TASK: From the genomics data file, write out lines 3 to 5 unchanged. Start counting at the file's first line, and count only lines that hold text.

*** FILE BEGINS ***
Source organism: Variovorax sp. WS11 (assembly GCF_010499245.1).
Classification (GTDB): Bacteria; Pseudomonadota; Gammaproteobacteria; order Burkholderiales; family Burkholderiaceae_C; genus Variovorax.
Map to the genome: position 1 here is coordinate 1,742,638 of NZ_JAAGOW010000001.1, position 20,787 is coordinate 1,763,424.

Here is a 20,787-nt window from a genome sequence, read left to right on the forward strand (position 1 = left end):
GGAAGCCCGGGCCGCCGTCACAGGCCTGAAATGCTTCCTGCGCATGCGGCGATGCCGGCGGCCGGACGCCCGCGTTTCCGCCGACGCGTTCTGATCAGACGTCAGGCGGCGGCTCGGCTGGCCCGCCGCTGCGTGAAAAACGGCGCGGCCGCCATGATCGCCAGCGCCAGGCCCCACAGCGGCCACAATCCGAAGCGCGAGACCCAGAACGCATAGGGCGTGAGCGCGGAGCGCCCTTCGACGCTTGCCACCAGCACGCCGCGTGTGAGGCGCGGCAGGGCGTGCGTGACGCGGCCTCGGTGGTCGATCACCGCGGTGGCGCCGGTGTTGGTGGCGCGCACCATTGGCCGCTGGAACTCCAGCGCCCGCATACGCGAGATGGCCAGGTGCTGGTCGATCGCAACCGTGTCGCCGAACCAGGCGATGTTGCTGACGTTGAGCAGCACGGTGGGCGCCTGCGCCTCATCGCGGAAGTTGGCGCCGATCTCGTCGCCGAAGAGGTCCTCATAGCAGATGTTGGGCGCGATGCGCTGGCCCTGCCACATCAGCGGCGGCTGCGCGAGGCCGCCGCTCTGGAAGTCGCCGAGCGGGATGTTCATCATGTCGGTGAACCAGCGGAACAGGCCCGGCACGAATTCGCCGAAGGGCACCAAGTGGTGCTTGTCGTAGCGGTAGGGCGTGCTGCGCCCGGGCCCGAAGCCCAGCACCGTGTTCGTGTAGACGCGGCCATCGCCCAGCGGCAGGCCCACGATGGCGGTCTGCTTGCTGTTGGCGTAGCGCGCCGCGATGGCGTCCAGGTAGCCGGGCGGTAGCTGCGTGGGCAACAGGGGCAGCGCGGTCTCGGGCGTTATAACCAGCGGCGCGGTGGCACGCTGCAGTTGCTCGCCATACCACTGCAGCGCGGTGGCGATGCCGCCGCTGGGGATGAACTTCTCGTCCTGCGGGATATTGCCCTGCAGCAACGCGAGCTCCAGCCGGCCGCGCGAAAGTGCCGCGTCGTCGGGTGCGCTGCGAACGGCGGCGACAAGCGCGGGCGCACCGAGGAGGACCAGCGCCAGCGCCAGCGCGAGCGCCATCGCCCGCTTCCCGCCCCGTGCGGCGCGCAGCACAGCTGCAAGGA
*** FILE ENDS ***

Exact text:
Map to the genome: position 1 here is coordinate 1,742,638 of NZ_JAAGOW010000001.1, position 20,787 is coordinate 1,763,424.

Here is a 20,787-nt window from a genome sequence, read left to right on the forward strand (position 1 = left end):
GGAAGCCCGGGCCGCCGTCACAGGCCTGAAATGCTTCCTGCGCATGCGGCGATGCCGGCGGCCGGACGCCCGCGTTTCCGCCGACGCGTTCTGATCAGACGTCAGGCGGCGGCTCGGCTGGCCCGCCGCTGCGTGAAAAACGGCGCGGCCGCCATGATCGCCAGCGCCAGGCCCCACAGCGGCCACAATCCGAAGCGCGAGACCCAGAACGCATAGGGCGTGAGCGCGGAGCGCCCTTCGACGCTTGCCACCAGCACGCCGCGTGTGAGGCGCGGCAGGGCGTGCGTGACGCGGCCTCGGTGGTCGATCACCGCGGTGGCGCCGGTGTTGGTGGCGCGCACCATTGGCCGCTGGAACTCCAGCGCCCGCATACGCGAGATGGCCAGGTGCTGGTCGATCGCAACCGTGTCGCCGAACCAGGCGATGTTGCTGACGTTGAGCAGCACGGTGGGCGCCTGCGCCTCATCGCGGAAGTTGGCGCCGATCTCGTCGCCGAAGAGGTCCTCATAGCAGATGTTGGGCGCGATGCGCTGGCCCTGCCACATCAGCGGCGGCTGCGCGAGGCCGCCGCTCTGGAAGTCGCCGAGCGGGATGTTCATCATGTCGGTGAACCAGCGGAACAGGCCCGGCACGAATTCGCCGAAGGGCACCAAGTGGTGCTTGTCGTAGCGGTAGGGCGTGCTGCGCCCGGGCCCGAAGCCCAGCACCGTGTTCGTGTAGACGCGGCCATCGCCCAGCGGCAGGCCCACGATGGCGGTCTGCTTGCTGTTGGCGTAGCGCGCCGCGATGGCGTCCAGGTAGCCGGGCGGTAGCTGCGTGGGCAACAGGGGCAGCGCGGTCTCGGGCGTTATAACCAGCGGCGCGGTGGCACGCTGCAGTTGCTCGCCATACCACTGCAGCGCGGTGGCGATGCCGCCGCTGGGGATGAACTTCTCGTCCTGCGGGATATTGCCCTGCAGCAACGCGAGCTCCAGCCGGCCGCGCGAAAGTGCCGCGTCGTCGGGTGCGCTGCGAACGGCGGCGACAAGCGCGGGCGCACCGAGGAGGACCAGCGCCAGCGCCAGCGCGAGCGCCATCGCCCGCTTCCCGCCCCGTGCGGCGCGCAGCACAGCTGCAAGGA